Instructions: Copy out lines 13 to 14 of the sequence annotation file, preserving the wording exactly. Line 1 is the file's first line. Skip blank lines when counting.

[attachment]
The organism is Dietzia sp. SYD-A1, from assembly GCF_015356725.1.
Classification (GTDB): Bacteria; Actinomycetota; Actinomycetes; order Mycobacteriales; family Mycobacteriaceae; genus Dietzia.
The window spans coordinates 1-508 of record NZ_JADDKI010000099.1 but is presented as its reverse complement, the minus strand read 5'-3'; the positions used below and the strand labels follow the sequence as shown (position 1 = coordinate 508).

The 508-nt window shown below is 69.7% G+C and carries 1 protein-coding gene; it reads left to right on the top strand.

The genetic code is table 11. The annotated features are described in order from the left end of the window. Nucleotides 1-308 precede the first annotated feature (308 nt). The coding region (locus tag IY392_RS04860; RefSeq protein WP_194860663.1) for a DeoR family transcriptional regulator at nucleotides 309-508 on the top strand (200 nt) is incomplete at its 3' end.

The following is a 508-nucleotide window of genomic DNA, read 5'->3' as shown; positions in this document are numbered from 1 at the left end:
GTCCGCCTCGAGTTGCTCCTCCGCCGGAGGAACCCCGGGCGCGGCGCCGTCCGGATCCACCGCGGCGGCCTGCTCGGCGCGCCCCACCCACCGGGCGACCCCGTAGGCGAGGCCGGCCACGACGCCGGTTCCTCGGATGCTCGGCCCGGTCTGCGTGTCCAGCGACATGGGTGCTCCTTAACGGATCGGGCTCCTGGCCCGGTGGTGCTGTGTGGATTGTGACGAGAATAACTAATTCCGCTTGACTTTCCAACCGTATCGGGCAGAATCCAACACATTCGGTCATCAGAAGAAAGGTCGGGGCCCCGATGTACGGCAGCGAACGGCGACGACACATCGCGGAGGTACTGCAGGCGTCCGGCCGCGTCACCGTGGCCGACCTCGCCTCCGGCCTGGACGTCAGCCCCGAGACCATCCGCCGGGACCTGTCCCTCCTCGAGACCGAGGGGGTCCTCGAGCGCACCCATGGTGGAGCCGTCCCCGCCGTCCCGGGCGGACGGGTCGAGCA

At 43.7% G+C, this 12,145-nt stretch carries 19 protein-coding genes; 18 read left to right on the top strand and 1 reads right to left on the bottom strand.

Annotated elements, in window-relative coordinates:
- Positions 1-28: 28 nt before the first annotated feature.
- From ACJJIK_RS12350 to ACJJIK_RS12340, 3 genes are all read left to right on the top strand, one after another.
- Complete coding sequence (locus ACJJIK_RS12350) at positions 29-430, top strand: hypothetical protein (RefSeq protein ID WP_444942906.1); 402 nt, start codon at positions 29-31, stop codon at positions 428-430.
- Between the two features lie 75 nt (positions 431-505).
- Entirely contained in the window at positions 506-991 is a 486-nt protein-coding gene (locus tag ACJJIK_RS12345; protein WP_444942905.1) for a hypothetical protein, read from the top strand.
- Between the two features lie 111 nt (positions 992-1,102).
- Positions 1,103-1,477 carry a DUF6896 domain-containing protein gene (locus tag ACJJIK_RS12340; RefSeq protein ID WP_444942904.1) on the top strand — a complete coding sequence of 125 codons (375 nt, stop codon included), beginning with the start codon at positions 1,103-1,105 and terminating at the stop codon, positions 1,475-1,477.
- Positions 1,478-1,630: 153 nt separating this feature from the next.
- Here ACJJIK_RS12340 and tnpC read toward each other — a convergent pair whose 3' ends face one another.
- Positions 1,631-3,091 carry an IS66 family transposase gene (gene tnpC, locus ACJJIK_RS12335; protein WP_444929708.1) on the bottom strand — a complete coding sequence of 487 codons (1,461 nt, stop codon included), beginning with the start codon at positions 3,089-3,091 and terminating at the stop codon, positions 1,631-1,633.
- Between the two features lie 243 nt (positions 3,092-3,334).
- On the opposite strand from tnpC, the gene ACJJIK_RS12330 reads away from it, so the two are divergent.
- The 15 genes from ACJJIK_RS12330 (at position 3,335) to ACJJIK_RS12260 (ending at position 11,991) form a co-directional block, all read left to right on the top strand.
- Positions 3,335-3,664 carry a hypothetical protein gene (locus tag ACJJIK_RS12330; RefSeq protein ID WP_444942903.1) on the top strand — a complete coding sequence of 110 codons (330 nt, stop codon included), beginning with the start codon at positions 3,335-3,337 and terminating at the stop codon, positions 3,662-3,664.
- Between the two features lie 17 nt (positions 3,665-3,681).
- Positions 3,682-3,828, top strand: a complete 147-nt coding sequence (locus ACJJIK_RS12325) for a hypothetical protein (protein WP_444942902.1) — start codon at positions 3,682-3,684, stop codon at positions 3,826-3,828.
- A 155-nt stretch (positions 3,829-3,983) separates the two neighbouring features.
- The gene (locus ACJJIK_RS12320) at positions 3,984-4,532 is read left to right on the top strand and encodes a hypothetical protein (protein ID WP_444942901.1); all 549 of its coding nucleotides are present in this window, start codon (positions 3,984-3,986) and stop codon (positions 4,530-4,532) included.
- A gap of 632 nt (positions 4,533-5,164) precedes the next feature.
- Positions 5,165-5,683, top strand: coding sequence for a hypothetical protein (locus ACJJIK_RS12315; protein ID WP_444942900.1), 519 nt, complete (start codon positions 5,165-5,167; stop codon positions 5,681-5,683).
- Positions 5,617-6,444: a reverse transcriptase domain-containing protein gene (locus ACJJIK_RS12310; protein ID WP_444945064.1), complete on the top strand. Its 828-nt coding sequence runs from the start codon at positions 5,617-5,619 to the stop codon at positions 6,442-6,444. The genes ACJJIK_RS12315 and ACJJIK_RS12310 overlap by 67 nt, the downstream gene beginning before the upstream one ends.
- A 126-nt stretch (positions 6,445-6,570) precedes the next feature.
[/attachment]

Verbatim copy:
- Between the two features lie 75 nt (positions 431-505).
- Entirely contained in the window at positions 506-991 is a 486-nt protein-coding gene (locus tag ACJJIK_RS12345; protein WP_444942905.1) for a hypothetical protein, read from the top strand.